About this WINE
Located in Alsace’s Haut-Rhin village of Rorschwihr, near Ribeauvillé, lies the family domaine of Rolly-Gassmann, whose roots date back to 1661. The 51 hectare estate (40ha in Rorschwihr, 10ha in Bergheim) is owned and run by Marie-Therese, Louis & their son Pierre Gassmann, along with a team of 17 workers.
They work to the principles of biodynamic viticulture yet curiously also apply weed killers. They produce on average 300,000 bottles per annum and they are notable for having more than four years’ stock (1 million bottles) in stock at any one time, which would account for the regular visits by French customers; they only export 20% of their annual production.
The 250ha commune of Rorschwihr, first noted for its wine in 742AD, lies on one of Alsace’s many faultlines (ala Burgundy), giving rise to a complex tapestry of 21 different soil types, particularly limestone, sandstone, granite and silt. So complex in fact that when the authorities sought to lump together vineyards to form large plots as part of the new Grand Cru system (1970s/80s), the villagers rose up and declared that either there would be 12 Rorschwihr Grand Crus or none at all. Hence today there are no Grand Crus in Rorschwihr.
That said there are some standout Crus/lieux-dits that would surely qualify as Premier Cru sites if ever this classification was tabled. Limestone rich vineyards Silberberg, Kappelweg & Pflaenzerreben are rated for their Rieslings , Rotleibel’s darker brown clay and silt soils are meant for Pinot Gris, while the oolithic white lime stone of Oberer Weingarten & Stegreben are perfect for the Gassmann’s Gewurztraminer.
Vinification takes place in large oak barrels and stainless-steel, giving wines of great elegance, gentleness and drinkability.
Gewurztraminer AOC Alsace
Gewurztraminer AOC Alsace wines are highly esteemed for their distinctive characteristics and origin in northeastern France's Alsace region. The name "Gewurztraminer" provides a clue to the grape's aromatic and flavorful profile. "Gewurz" translates to "spiced," indicating the wine's propensity for intense, complex aromas and flavours.
The grape variety Gewurztraminer is believed to have originated in the Tramin region of Italy before finding its way to Alsace. It is renowned for its highly aromatic and expressive qualities. The wines produced from this grape offer a captivating olfactory experience with a wide range of fragrances. The most notable aromas in Gewurztraminer wines from Alsace include floral notes like rose petals, jasmine, and honeysuckle. Fruit aromas are also prominent, with lychee, peach, apricot, and tropical fruits like pineapple and mango often present.
The Alsace wine region, nestled in northeastern France along the border with Germany, provides an ideal terroir for Gewurztraminer cultivation. The area benefits from a cool climate, which allows for producing aromatic white wines. Unlike many other wine regions, Alsace labels its wines by grape variety rather than regional names. This emphasis on grape variety showcases each grape's distinct character and expression, including Gewurztraminer.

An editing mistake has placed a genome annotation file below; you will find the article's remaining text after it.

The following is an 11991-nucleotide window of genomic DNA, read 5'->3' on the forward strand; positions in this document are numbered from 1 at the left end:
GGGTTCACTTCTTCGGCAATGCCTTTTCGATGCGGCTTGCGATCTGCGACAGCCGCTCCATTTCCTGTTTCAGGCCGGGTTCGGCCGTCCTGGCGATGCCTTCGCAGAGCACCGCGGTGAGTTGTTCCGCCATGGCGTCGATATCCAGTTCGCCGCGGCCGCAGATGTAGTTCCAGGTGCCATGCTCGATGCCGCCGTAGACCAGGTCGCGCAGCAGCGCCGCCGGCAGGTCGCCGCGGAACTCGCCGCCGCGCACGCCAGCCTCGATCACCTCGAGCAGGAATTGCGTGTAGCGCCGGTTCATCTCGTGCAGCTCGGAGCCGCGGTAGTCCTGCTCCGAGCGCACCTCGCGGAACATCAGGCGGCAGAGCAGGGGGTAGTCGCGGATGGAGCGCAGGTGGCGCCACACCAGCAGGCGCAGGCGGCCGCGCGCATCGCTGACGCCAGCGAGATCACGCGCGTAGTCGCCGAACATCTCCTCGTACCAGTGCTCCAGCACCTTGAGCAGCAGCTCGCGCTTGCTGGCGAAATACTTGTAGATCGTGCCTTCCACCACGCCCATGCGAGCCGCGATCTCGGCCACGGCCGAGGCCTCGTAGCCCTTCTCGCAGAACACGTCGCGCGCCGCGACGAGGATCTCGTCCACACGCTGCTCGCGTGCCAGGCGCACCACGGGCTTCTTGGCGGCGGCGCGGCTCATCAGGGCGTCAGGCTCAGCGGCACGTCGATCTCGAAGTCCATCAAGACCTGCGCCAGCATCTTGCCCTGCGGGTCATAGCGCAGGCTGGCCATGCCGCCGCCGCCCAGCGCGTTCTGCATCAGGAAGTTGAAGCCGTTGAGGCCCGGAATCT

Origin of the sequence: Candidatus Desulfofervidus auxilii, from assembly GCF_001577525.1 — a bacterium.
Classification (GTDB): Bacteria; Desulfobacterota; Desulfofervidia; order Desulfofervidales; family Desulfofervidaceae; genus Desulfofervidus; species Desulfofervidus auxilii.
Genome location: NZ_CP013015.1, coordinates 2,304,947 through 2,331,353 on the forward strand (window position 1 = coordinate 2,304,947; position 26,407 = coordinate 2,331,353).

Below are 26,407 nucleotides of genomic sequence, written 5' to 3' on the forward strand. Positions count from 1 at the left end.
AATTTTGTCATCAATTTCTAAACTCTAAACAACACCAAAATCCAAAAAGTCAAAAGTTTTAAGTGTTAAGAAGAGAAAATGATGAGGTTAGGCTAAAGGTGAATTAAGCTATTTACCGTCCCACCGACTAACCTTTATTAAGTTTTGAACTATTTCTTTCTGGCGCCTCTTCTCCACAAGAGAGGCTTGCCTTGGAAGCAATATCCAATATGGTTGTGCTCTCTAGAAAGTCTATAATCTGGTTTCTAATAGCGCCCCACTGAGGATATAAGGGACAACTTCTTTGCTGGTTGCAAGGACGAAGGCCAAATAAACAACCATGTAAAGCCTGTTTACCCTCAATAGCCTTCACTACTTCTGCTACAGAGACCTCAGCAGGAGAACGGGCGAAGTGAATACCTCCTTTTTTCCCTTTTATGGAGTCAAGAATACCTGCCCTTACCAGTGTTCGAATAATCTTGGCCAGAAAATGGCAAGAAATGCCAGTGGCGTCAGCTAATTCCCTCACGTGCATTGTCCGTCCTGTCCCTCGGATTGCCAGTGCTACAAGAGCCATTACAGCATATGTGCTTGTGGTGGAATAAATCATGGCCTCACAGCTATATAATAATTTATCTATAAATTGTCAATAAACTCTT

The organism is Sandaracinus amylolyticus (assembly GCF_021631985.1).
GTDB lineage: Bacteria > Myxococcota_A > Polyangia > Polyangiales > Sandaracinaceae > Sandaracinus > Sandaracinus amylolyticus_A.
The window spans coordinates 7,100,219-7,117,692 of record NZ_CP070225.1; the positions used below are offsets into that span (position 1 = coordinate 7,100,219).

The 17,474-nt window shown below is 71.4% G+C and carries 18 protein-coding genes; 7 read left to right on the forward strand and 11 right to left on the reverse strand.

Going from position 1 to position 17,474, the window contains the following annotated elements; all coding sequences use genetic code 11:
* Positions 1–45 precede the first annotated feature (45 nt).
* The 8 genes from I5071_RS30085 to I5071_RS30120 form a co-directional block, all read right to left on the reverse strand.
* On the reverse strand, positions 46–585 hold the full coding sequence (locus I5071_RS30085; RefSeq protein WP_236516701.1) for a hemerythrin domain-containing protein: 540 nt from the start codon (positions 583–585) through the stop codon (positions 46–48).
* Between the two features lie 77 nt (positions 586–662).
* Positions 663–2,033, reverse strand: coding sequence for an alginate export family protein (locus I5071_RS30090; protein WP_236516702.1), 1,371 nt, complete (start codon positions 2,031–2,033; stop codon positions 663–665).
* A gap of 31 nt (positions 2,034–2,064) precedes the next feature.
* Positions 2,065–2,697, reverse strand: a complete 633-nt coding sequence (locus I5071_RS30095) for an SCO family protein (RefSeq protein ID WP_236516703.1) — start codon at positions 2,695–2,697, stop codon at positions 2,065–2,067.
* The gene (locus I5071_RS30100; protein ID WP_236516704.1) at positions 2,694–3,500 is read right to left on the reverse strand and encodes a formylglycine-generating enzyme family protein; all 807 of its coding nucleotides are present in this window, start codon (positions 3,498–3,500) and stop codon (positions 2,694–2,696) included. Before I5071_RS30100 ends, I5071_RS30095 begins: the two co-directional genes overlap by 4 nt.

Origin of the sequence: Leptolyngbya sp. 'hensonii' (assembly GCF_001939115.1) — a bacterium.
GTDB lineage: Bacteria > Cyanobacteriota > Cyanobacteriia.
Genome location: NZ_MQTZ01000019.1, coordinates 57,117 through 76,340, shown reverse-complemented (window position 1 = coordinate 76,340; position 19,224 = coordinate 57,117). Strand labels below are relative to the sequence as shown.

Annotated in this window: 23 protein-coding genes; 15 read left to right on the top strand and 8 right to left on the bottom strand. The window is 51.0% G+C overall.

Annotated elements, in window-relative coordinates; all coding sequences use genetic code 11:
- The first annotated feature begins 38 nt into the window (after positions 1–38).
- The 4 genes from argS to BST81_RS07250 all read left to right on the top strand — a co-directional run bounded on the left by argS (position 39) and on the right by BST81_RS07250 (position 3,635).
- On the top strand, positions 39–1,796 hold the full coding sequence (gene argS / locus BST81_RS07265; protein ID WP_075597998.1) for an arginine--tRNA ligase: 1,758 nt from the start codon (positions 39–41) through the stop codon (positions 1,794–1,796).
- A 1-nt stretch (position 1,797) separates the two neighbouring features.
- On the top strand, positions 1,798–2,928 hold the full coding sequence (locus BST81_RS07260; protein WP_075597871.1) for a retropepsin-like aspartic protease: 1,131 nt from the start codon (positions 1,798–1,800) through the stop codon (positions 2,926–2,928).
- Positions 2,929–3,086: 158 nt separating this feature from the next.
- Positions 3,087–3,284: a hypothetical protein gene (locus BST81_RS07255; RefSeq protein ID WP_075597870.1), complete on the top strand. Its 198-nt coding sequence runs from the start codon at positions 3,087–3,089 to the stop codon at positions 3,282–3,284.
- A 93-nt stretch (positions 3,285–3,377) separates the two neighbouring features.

The wines are typically rich and full-bodied. They often have slight oiliness on the palate, adding to their unique texture. While Gewurztraminer can have a hint of sweetness, most examples from Alsace are generally dry or off-dry (slightly sweet) in style. Combining the wine's weight, richness, and aromatic intensity creates a unique and memorable experience for the palate.
While Gewurztraminer wines are often consumed in their youth to enjoy fresh aromas, some Alsace producers craft age-worthy examples. With proper cellaring, Gewurztraminer can develop complex secondary aromas and flavours, including nuances of honey, gingerbread, and exotic spices. This ageing potential adds further depth and intrigue to these wines.
One distinct feature of Alsace wines, including Gewurztraminer, is the tall and slender bottle shape known as the "flûte d'Alsace." This unique design originated in the 18th century and continues to be used today to differentiate Alsace wines from other regions.
Gewürztraminer is a high quality white grape which produces classic varietal wines in the Alsace region of France.
It is the second most widely planted grape in Alsace and the most widely planted in the Haut-Rhin where it is particularly well suited to the clay-rich soils found in the Vosges foothills. It is normally fermented dry and produces golden, medium to full-bodied wine with heady aromas of lychees, rose petals and white peaches.
It attains naturally high sugar levels far in excess of Riesling and this makes it ideal for sweet, late harvest wines. These can be unctuously sweet and luscious and the best can last for decades. Rieffel, Hugel and Zind Humbrecht consistently produce the finest Gewürztraminer wines in Alsace.
It is also planted in Germany (specifically in the Rheinpfalz and Baden regions), Austria, the Alto Adige in Italy and to a lesser extent in Australia, New Zealand and California. Gerwürz means spice in German, although this pink-skinned grape tends to produce exotically perfumed rather than spice laden wines.